There was methylone, ethylone, 4-MEC! Eutylone, butylone, and 3-FMC! Flephedrone, brephedrone, bupropion! Pentylone, pentedrone, and. . . Phthalimidopropiophenone?

OK, maybe research chemicals aren’t that whimsical, but infinite nonetheless.

Now stop it, science isn’t as scary as it sounds. Chemistry has always been capable of killing us in a million ways, and humans have always been capable of finding just as many ways to get high. Being cognitive creatures, we have the upper hand in choosing the concepts in chemistry that serve us, even if we can’t control the reaction itself. Above all, we have an instinct to survive. We make mistakes, we find the wrong chemicals, or we use them in the wrong way, but eventually we learn, we spread the information, and suddenly what was once a crazy killer zombie molecule is just another diagram in another book on your shelf, waiting for somebody to ask you if you’ve heard of it.

Join me for the next segment, Part III, where I get more in-depth on law, what we’re wasting time doing, and what we can actually do about this “crisis.”

For now, kill your neighbor’s goat.

I mean, stay informed, and stay safe, friends!

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Understanding Bath Salts, Part I: The Irony of Drugs (or Enjoy Your Semi-Legal Bath)

Remember that time the media completely made up a scary new drug craze that barely existed?

Of course you do, they can’t get enough of it.  Because nothing gets Midwestern soccer moms glued to the screen like a terrifying load of nonsense about the two things they understand the least: drugs and their kids.  The newest assassin of youth: addictive, hallucinogenic, harbinger-of-the-zombie-apocalypse “bath salts”.

First of all, can everybody stop calling it that?  It’s just making the headline readers of the world think that teenagers are dialing the Avon lady to get high.  Sure, at one time there were some psychoactive chemicals sold as “bath salts”, and they were pretty widely available if you knew how to ask, but that was well over a year ago.  No physical establishment sells bath salts anymore, and hasn’t for a very long time.  Some websites still do, but they’ve been mostly replaced by more sophisticated vendors selling “research chemicals.”   That term is a bit absurd too, but at least it’s accurate.  They are chemicals.  They can be researched.  Just not in your nose.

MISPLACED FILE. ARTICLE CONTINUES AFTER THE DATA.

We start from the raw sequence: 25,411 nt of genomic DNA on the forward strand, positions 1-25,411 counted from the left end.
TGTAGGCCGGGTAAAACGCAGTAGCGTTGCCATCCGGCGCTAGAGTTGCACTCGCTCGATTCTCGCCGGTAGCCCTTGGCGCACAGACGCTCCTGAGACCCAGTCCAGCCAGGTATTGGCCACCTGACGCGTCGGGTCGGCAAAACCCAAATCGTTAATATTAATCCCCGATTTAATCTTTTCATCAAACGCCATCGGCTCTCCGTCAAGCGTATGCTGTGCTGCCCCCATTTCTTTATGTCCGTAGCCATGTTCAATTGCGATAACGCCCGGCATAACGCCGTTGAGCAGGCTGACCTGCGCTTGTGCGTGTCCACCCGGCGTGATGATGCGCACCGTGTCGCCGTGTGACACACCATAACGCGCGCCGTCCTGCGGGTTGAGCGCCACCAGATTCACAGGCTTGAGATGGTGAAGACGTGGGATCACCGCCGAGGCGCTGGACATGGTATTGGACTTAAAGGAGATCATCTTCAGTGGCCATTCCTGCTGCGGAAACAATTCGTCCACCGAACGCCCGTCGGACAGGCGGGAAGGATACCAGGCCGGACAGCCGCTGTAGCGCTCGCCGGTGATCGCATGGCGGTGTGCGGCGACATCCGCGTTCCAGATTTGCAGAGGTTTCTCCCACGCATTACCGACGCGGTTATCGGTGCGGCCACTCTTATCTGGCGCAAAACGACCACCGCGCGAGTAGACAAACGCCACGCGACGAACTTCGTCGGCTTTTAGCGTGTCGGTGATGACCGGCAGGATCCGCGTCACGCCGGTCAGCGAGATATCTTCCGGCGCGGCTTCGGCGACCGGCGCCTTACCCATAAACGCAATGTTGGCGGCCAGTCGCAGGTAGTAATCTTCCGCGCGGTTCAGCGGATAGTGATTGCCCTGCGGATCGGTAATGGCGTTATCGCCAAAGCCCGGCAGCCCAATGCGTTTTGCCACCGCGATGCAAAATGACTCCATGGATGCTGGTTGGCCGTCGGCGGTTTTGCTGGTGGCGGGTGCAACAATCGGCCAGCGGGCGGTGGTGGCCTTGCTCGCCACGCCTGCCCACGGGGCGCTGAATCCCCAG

So I present you Part I of a three part series explaining what you should know about bath salts and why you should (still) never believe anything WebMD tells you (it wasn’t Japanese encephalitis after all).

Today, we’re looking at the history and background of synthetic drugs.  So sit down, turn off The View, and for the love of all that’s good and covalent, calm down!

Chemicals: What They Can Do for You, What They Can Do for Science, and What They Can Only Do for TV Ratings

“They said it was like a mix of PCP and LSD.”

I heard this outside my restaurant one night, and my heart cried in the name of chemistry.

Let’s be realistic about drugs for a minute.  They can mess you up, but they do have limits.  Nothing is “like a mix of PCP and LSD”, except an actual mix of PCP and LSD. Dextromethorphan can almost be comparable, but come on, that was so last year’s media-fueled drug panic.

And before you ask, no.  There is no drug on this planet capable of prompting a normal, healthy individual to eat a face.

Furthermore, stop thinking about unfamiliar drugs in terms of the ones you already know.  They are entirely unique compounds, they’re only like themselves.  And there’s nothing “in” them either, except exactly that chemical and various impurities.  There’s no ecstasy in bath salts, there’s no meth in ecstasy (assuming, probably incorrectly, that it’s pure MDMA), and there’s no Drano in meth.  Drano can be used in manufacture, but the only thing in meth is meth, or you’re doing it wrong.  But please, please, don’t do it right.

Anything called “bath salts” is generally a stimulant.  Caffeine is a stimulant, cocaine is a stimulant, the pill you give your kids to focus is a stimulant.  PCP is dissociative.  LSD is psychedelic.  “Hallucinogenic” isn’t even really a thing, and definitely not a thing that can describe any chemical sold as bath salts.  That wouldn’t be too hard for the news to explain, but they won’t.  Because logic doesn’t make you fear for the security of your face.

You don’t need an aching chemist’s heart to understand the basic effects of drugs and make informed decisions, but pharmaceutical companies would never want you to do a silly thing like that.  It would interfere with the whole basis of their operation.